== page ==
I did an inspection yesterday and was pleased to find Hive Rebecca busy and active. Bees were bringing in pollen and there was capped brood and larvae. Interestingly, the brood had moved down to the bottom brood box, leaving the top brood box full of stores. A definite sign they’re consolidating and getting ready for winter. I managed to get stung under the chin when the mesh of my hood pressed against my face. Oh they’re quick!
I was expecting Hive Jessica to be virtually empty but what greeted me was worse! The hive had been attacked and over run by wasps. There were a few queen supersedure cells, but they seemed dead. The few bees remaining were in a sorry state. I closed the hive feeling sad!
Today, Sam and I returned to remove Hive Jessica. I was concerned the wasps would make the hive their home. We dismantled it and removed if from the area. In hindsight, I should have closed the entrance & removed it intact rather than opening it. I was trying to give the last few bees a chance but the wasps were now loose and looking for a new home! Hive Rebecca was under attack in front of my very eyes.
A honey bee will defend it’s hive to the death. Their stingers are barbed and pull out their bodies when they sting, effectively disembowelling them and they die. Wasps stingers aren’t barbed and can sting multiple times. So, wasps have the advantage and it takes several honey bees to take down a wasp.
While the honey bees were going in and out the front entrance with heavily laden pollen baskets, the wasps were going in the back through the open mesh floor. A sneak attack! Were the bees able to defend from that position? Were they being robbed? Would the wasps overrun them? I couldn’t tell and I couldn’t risk opening the hive as this would give the wasps even more of an opportunity.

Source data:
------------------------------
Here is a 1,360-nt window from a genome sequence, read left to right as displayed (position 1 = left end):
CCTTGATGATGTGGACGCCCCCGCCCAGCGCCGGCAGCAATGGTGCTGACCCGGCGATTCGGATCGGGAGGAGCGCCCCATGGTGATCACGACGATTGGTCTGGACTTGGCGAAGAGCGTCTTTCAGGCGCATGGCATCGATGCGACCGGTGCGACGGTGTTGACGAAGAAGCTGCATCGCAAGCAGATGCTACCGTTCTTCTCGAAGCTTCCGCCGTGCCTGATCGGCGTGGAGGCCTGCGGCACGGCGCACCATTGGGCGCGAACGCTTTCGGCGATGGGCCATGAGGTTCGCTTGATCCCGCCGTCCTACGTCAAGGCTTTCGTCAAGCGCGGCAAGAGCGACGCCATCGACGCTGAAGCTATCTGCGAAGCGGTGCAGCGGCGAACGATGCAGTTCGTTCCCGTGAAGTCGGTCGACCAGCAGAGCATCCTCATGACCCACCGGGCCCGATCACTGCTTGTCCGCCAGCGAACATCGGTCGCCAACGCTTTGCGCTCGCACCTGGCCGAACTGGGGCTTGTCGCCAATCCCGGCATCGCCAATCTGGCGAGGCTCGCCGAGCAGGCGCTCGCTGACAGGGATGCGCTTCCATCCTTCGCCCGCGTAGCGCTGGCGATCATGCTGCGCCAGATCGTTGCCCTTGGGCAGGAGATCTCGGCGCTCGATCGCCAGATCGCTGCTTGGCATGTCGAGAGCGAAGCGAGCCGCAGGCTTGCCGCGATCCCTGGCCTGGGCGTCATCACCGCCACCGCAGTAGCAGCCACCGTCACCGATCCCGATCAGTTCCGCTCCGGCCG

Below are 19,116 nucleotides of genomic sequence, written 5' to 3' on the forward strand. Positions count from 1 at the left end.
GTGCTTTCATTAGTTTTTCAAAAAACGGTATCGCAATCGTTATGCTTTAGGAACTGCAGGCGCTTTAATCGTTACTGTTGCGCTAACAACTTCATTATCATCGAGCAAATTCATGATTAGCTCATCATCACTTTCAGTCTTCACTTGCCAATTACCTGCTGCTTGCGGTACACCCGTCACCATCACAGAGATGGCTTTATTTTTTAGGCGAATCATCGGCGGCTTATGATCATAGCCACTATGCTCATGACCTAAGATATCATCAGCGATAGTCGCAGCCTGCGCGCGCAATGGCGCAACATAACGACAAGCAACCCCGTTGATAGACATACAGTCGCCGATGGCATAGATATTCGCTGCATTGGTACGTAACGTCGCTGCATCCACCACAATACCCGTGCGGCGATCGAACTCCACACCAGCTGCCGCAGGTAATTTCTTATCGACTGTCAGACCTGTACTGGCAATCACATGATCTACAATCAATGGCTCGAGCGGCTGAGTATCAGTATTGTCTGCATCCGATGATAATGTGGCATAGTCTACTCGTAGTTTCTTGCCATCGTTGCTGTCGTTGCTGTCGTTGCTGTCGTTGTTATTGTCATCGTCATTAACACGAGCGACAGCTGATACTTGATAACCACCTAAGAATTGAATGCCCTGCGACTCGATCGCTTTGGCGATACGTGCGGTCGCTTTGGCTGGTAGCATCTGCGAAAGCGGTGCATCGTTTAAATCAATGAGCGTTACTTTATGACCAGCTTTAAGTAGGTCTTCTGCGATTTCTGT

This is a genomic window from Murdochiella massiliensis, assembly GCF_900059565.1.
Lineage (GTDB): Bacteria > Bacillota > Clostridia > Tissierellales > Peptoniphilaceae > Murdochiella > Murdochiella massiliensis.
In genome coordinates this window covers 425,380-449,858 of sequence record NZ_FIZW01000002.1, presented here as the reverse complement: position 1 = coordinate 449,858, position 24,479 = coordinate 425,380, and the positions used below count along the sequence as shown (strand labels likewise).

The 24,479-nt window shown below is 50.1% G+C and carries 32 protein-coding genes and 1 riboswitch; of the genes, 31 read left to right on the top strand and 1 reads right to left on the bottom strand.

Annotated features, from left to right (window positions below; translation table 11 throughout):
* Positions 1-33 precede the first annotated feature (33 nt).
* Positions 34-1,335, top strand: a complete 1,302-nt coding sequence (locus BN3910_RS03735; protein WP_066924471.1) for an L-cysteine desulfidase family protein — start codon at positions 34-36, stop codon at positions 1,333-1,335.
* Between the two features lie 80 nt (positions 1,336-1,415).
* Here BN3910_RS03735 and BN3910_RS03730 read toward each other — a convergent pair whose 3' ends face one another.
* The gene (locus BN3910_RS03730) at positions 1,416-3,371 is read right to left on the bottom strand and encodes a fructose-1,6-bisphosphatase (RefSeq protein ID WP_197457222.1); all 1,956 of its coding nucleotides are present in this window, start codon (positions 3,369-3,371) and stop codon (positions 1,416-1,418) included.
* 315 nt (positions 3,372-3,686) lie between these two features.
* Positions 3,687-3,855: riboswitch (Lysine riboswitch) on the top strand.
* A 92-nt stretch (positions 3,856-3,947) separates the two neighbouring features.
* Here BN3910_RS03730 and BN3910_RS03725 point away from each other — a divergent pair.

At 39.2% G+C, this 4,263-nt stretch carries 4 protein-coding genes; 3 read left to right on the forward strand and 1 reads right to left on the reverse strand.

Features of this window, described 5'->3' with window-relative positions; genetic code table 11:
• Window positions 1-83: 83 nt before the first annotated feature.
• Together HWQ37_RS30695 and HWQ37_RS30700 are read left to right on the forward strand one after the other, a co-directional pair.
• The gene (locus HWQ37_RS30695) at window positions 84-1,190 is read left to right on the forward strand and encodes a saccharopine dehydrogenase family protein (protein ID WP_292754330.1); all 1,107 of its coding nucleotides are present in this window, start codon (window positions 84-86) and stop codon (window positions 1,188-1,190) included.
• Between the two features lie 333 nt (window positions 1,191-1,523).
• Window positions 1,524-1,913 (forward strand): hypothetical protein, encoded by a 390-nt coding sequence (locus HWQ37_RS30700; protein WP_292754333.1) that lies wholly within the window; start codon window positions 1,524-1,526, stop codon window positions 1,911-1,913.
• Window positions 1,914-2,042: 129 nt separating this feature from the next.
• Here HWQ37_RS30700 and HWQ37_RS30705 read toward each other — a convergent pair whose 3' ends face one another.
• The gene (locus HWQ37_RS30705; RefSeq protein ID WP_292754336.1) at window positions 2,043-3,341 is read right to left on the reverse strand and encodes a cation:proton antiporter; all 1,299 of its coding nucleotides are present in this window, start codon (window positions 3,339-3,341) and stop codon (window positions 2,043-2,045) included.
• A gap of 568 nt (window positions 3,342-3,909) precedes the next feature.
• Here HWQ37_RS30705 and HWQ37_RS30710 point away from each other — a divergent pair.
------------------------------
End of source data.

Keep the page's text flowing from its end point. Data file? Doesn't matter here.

Some wasps did try to get in the front entrance. This was more easily defended. An alarm was raised and the bees attacked. Quite a sight and not one I enjoyed. Seeing bees fighting a wasp to the death isn’t entertaining!
So, what did I do? I joined my girls and attacked the wasps. For 40 minutes, while Sam watched the front entrance, I stood at the back and killed any wasp that landed on the hive. I must have killed at least 20. By the time we left, we didn’t see any more wasps landing on the hive. I’m just hoping we did enough and the threat has been reduced.
I am not an expert in wasps so I don’t know what type of wasps they were today. But, I do know that the various different types of wasps play an important ecological role. The parasitic wasp controls pests by digesting their host insect. Others are predators, hunting insects. And some, like the honey bee, are even pollinators. But, I’m a beekeeper and I’ll defend my hives!